MR. MCCORMACK: I would say that Secretary Rice provides her best advice to the President and other members of the national security team and that advice is for the President and other members of the national security team to hear, and not talk about in public....
So much for policy coordination, I guess.
As for how other people are interpreting the memo:
"Bush Concedes That Geneva Conventions Apply in Guantanamo Prisons," by Rupert Cornwell (in Washington) - the Independent (UK), 12 July 2006 (published to website 11 July)
In a major climbdown, the Bush administration formally conceded yesterday that detainees at Guantanamo Bay and other US military prisons around the world are entitled to protection under the Geneva Conventions.
The new policy, contained in a Pentagon memo from the Deputy Defence Secretary Gordon England, follows last month's 5-3 ruling by the Supreme Court declaring that the military tribunals set up to try detainees were in breach of the conventions. In doing so, the court rejected the White House claim to virtually unlimited executive power in a time of war, making clear the tribunals should have been authorised by Congress.
Ever since Guantanamo Bay opened in early 2002, the administration has contended that as "unlawful combatants", inmates did not fall within the purlieu of the conventions - even though, it claims, the detainees have always been treated as if they did apply.
Tony Snow, the White House spokesman, repeated that line yesterday. Detainees, he said, had been treated humanely. Nonetheless, "we want to get it right," he hold reporters. The memo "is not really a reversal of policy," merely a response to a "complex" decision by the court....
"Bush Extends Geneva Protections to Guantanamo Prisoners," by Beth Gorham - the Canadian Press (Washington), as carried by the Globe and Mail (Toronto, Canada), 11 July 2006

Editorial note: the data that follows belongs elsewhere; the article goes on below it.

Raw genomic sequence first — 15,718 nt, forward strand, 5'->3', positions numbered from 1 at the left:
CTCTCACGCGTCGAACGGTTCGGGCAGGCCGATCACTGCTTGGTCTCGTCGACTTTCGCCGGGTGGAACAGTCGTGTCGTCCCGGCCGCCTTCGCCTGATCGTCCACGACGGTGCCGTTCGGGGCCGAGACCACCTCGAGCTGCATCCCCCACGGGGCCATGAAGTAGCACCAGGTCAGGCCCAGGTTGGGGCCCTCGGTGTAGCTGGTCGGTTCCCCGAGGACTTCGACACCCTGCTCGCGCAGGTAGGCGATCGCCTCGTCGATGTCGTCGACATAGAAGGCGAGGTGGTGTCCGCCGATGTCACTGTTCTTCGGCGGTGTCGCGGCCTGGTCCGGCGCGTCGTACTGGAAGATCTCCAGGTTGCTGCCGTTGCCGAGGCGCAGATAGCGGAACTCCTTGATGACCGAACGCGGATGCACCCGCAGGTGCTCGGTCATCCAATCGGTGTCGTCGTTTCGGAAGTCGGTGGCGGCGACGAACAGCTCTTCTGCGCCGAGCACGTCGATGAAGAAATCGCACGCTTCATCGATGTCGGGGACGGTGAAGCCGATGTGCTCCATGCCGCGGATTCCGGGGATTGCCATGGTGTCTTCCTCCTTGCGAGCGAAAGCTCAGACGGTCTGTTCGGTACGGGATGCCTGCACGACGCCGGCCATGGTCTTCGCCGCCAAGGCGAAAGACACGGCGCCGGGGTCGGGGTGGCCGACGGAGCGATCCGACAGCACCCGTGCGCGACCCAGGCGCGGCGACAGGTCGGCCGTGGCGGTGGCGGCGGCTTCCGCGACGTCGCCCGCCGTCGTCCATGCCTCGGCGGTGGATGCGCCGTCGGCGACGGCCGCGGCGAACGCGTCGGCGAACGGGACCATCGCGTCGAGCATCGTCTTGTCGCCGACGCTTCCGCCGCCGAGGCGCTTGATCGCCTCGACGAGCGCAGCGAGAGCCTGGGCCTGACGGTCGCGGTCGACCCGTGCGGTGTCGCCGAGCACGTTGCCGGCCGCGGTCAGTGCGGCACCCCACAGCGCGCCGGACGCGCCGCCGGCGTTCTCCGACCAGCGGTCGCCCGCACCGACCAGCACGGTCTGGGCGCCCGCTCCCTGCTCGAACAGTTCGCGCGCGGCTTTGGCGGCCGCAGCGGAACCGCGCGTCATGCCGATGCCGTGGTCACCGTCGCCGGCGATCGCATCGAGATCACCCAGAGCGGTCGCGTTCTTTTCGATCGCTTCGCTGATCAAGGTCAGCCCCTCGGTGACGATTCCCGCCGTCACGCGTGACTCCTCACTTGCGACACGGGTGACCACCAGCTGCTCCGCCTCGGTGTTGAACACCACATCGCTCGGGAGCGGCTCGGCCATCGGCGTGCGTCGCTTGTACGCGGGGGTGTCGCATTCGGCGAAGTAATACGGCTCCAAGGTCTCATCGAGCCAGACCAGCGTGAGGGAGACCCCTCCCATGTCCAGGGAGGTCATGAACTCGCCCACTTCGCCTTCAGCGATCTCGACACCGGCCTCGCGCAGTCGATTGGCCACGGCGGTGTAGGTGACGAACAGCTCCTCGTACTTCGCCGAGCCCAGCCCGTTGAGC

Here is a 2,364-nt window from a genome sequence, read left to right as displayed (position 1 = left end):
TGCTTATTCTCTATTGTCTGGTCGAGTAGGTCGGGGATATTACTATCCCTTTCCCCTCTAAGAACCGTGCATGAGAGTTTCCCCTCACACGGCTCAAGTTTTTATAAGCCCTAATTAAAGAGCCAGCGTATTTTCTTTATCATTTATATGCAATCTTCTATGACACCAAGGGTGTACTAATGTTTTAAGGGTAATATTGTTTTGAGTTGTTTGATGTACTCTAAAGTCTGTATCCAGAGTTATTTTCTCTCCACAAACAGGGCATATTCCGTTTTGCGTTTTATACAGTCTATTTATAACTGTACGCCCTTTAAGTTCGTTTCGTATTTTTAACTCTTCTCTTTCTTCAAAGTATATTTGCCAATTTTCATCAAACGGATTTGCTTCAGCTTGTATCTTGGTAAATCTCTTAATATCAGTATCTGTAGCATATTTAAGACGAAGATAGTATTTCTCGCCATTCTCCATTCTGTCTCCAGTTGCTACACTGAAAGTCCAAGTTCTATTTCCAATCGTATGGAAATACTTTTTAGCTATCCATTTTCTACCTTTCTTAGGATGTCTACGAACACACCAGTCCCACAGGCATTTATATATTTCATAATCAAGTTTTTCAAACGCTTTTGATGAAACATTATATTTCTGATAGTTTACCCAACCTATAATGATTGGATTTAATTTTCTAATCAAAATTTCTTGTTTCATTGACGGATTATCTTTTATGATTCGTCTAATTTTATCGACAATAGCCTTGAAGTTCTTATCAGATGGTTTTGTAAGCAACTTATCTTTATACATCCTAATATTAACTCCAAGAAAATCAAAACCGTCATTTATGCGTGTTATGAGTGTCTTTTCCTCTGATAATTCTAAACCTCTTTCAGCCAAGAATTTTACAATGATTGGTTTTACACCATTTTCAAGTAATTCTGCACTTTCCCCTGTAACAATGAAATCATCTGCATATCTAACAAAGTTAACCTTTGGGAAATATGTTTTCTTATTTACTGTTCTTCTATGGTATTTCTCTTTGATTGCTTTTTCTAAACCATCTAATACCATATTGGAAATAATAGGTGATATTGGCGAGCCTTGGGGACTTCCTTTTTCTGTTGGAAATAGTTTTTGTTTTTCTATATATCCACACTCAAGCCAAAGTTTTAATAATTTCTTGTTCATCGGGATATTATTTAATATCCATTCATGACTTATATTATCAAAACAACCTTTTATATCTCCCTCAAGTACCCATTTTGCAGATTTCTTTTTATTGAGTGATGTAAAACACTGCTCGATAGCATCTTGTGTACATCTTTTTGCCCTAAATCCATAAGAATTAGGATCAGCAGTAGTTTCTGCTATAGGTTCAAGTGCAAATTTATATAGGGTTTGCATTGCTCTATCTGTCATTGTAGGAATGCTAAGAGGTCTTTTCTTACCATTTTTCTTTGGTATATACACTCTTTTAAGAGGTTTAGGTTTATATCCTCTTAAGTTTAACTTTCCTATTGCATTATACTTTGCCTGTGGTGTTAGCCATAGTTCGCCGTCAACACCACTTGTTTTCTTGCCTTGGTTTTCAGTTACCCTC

WASHINGTON — In an abrupt reversal, prompted by a recent tongue-lashing from the Supreme Court, U.S. officials said Tuesday all detainess in the war on terror held at Guantanamo Bay and elsewhere will be protected under the Geneva Conventions....
The move came as the president faced the start of a long, rough ride on Capitol Hill, where legislators opened hearings Tuesday on how detainees should be tried.
There's a lineup of military lawyers ready to testify the system is ad hoc and abusive.
Legislators are warning either the “kangaroo court” tribunals have to be substantially revamped or Bush needs to move prisoners to traditional military courts, not his preferred option.
Some human rights groups weren't persuaded the policy change would have any practical impact on about 450 Guantanamo detainees, including Canadian teenager Omar Khadr.
“I'll believe it when I see it, in terms of striking changes in practices,” said Shayana Kadidal, a staff lawyer at the Centre for Constitutional Rights in New York City....
In fact, this story is at least as confusing as it is big. Not everyone seems to interpret the DOD memo the same way. (There's another reason why it's surprising that the White House hasn't been more proactive in trying to steer the way the news was released.) The Washington Post has published a .pdf file of the memo to its website; take a look at it and see what you think it means.
For background, see this story from today's print edition of the Post, which appeared before the news about the DOD memo broke;
"Rethinking Embattled Tactics in Terror War," by Dana Priest - the Washington Post, 11 July 2006, p. A01 (registration required)
Five years after the attacks on the United States, the Bush administration faces the prospect of reworking key elements of its anti-terrorism effort in light of challenges from the courts, Congress and European allies crucial to counterterrorism operations.
The Republican chairman of the House intelligence committee and other members of Congress have complained about not being briefed on classified surveillance programs and huge unprecedented databases used to monitor domestic and international phone calls, faxes, e-mails and bank transfers.
European governments and three international bodies are investigating secret prisons run by the CIA, and some countries have pledged not to allow the transport of terrorism suspects through their airports.
Six European allies have demanded that President Bush shut down the prison for terrorism suspects at Guantanamo Bay, Cuba, citing violations of international law and mistreatment of detainees.
And the Supreme Court recently issued a rebuke of the military commissions created by the administration to try detainees, declaring that they violated the Geneva Conventions and were never properly authorized by Congress....